Arduino has announced a new line of Nano boards that will begin shipping next month. From the design, to the chips and features on the board, to the price, there’s a lot that is new here. I stopped by their booth at Maker Faire Bay Area for a look at the hardware.
Immediately noticeable is the new design for the pins on either side of the board, which has transitioned from through-hole to a castellated through-hole hybrid. The boards can be ordered with or without pin headers soldered in place. If you get them without, you can reflow these nano boards as modules on a larger PCB design. Recommended footprints are not yet available but I’m told they will be published soon.
The most basic model in this lineup is the “Nano Every”, a 5V board with the ATmega4809 at its center. This brings 48 KB of flash and 6 KB of RAM to the party, running at 20 Mhz. A really nice touch is the inclusion of power regulation that turns up to 21 V of input into the regulated 5 V for the chip, with the added bonus of sourcing up to 1 A for external components through the 5 V pin on one of the headers. For the hackers out there, you can choose to inject your unregulated power through the VIN line, or the USB header.
All of this is a really nice upgrade to the previously available Nano design, with the $9.90 price tag making it a really desirable board for your 8-bit microcontroller needs. The one critique that comes to my mind is that the pins are labeled nicely on the bottom silk screen, but I would also have liked to see these labels on the top layer. When used in a breadboard, or soldered to another PCB, pin labels will be hidden.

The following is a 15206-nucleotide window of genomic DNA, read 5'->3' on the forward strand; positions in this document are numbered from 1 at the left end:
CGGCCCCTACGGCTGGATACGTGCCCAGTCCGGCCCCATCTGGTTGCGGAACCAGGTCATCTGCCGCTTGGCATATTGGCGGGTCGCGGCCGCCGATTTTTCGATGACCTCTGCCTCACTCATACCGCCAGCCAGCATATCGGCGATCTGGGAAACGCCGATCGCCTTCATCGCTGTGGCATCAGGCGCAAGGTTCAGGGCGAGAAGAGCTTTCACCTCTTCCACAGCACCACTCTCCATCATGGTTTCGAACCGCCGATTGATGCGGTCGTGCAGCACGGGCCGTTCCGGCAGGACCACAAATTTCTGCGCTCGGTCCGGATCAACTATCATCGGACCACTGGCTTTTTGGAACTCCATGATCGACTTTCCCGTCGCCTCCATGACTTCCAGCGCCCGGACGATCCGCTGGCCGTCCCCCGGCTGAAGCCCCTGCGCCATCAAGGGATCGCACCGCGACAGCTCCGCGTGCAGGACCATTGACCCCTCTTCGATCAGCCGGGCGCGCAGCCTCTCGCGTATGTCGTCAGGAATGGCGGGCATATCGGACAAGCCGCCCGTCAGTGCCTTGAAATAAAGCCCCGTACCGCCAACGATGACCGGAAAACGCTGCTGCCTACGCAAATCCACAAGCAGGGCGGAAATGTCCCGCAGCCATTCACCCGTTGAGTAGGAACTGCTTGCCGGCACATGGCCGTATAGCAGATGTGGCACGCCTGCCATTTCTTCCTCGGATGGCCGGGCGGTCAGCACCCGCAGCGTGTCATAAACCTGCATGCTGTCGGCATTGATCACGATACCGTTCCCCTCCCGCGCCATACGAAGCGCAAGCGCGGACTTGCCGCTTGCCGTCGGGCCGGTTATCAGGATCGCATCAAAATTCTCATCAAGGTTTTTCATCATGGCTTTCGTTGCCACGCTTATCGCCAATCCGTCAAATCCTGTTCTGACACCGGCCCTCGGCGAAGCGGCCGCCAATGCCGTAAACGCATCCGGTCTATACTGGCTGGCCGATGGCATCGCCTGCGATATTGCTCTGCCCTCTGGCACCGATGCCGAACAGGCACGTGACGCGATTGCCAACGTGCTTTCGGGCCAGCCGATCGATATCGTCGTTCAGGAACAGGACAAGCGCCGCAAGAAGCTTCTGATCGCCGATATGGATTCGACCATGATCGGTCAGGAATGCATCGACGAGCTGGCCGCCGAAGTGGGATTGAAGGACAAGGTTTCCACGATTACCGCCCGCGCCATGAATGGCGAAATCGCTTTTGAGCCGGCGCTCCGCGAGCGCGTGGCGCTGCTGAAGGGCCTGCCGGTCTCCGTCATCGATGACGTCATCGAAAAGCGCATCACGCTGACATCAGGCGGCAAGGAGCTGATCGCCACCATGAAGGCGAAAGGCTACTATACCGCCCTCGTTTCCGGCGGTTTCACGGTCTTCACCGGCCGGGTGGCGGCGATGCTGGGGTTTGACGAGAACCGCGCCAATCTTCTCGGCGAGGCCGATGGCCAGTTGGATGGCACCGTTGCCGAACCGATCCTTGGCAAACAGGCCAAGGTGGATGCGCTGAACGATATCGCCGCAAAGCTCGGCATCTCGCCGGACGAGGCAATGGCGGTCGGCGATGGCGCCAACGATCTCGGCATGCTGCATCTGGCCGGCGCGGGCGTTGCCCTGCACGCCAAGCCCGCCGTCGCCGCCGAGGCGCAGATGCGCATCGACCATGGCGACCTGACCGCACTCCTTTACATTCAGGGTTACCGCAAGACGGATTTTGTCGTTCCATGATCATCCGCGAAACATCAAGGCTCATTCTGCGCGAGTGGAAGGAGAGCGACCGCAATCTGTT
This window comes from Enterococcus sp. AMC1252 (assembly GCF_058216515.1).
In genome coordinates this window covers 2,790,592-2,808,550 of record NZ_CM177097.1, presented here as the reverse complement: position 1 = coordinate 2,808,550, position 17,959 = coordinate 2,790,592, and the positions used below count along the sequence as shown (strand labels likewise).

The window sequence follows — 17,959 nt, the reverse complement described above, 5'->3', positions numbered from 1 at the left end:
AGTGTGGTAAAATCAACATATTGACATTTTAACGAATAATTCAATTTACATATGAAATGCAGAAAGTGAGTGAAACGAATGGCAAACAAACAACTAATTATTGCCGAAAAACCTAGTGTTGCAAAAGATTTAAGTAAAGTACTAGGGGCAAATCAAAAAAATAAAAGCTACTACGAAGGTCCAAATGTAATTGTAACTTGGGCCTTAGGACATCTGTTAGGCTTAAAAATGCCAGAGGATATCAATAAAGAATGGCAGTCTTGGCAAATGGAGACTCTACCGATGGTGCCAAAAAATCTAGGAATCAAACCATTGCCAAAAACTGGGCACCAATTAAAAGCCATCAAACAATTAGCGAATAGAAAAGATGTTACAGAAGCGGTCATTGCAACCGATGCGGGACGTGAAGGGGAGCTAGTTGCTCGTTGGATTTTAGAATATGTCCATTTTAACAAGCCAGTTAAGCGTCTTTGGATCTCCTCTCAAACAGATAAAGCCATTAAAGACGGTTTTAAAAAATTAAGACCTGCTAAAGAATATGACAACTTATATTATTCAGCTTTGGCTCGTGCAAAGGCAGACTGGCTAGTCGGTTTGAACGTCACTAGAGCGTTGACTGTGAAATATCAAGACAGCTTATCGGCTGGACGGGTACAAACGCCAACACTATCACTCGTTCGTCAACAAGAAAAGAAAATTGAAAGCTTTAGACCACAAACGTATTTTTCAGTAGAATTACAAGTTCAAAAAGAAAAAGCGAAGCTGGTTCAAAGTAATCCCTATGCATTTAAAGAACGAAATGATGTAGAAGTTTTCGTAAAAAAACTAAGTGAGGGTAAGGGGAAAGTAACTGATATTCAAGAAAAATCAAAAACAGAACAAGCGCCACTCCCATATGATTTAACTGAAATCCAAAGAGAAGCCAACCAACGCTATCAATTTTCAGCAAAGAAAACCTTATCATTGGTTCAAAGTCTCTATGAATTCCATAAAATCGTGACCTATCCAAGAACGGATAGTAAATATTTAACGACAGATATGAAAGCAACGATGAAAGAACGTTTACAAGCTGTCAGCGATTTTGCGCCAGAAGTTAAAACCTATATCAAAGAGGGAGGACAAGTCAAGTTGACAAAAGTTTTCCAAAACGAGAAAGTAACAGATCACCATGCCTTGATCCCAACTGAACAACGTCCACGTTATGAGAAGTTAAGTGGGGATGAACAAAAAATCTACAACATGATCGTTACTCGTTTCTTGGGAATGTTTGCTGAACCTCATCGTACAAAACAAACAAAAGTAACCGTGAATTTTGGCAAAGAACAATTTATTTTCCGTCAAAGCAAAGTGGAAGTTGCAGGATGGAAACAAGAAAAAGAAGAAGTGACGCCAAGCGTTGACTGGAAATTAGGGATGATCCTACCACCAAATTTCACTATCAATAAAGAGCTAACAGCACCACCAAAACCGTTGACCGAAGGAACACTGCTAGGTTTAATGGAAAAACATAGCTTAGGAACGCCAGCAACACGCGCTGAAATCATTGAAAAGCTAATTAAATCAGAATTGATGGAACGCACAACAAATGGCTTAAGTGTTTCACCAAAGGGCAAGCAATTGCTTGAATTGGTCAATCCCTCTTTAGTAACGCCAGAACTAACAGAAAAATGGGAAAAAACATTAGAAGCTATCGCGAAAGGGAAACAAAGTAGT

The rest of the Nano family center around more powerful chips. As mentioned above, the “Nano Every” board runs an 8-bit chip at 5 V, but the three different “Nano 33” boards have 32-bit chips running at 3.3 V. There’s an “IoT” version with an Arm Cortex-M0+ SAMD21 processor, 6-axis IMU, plus a uBlox NINA-W10 modules which is an ESP32-based board for WiFi, Bluetooth, and cryptography features. MSRP on this board is $18.
The “Nano 33 BLE” and “Nano 33 BLE Sense” boards both do away with the SAMD21 chip and utilize the Nordic nRF52480 which is part of the uBlox NINA-B306 modules and provide Bluetooth connectivity. At $19, the BLE flavor gets you a 9-axis accelerometer. For an additional ten bucks, the “BLE Sense” adds a slew of sensors: pressure, humidity, digital proximity, ambient light, gesture sensor, and a microphone. Pre-orders for these two are slated to begin shipping this July.
The new Arduino Nano designs bring a lot of power to a small footprint. I have to wonder if Arduino is looking to compete with ESP32 modules. The castellated edges on ESP32 modules have allowed them to pop up in all kinds of development boards and other products. The new Nano design continues the legacy of Arduino boards being prototype friendly, but adds the ability to include the boards in a product design based on surface mount assembly.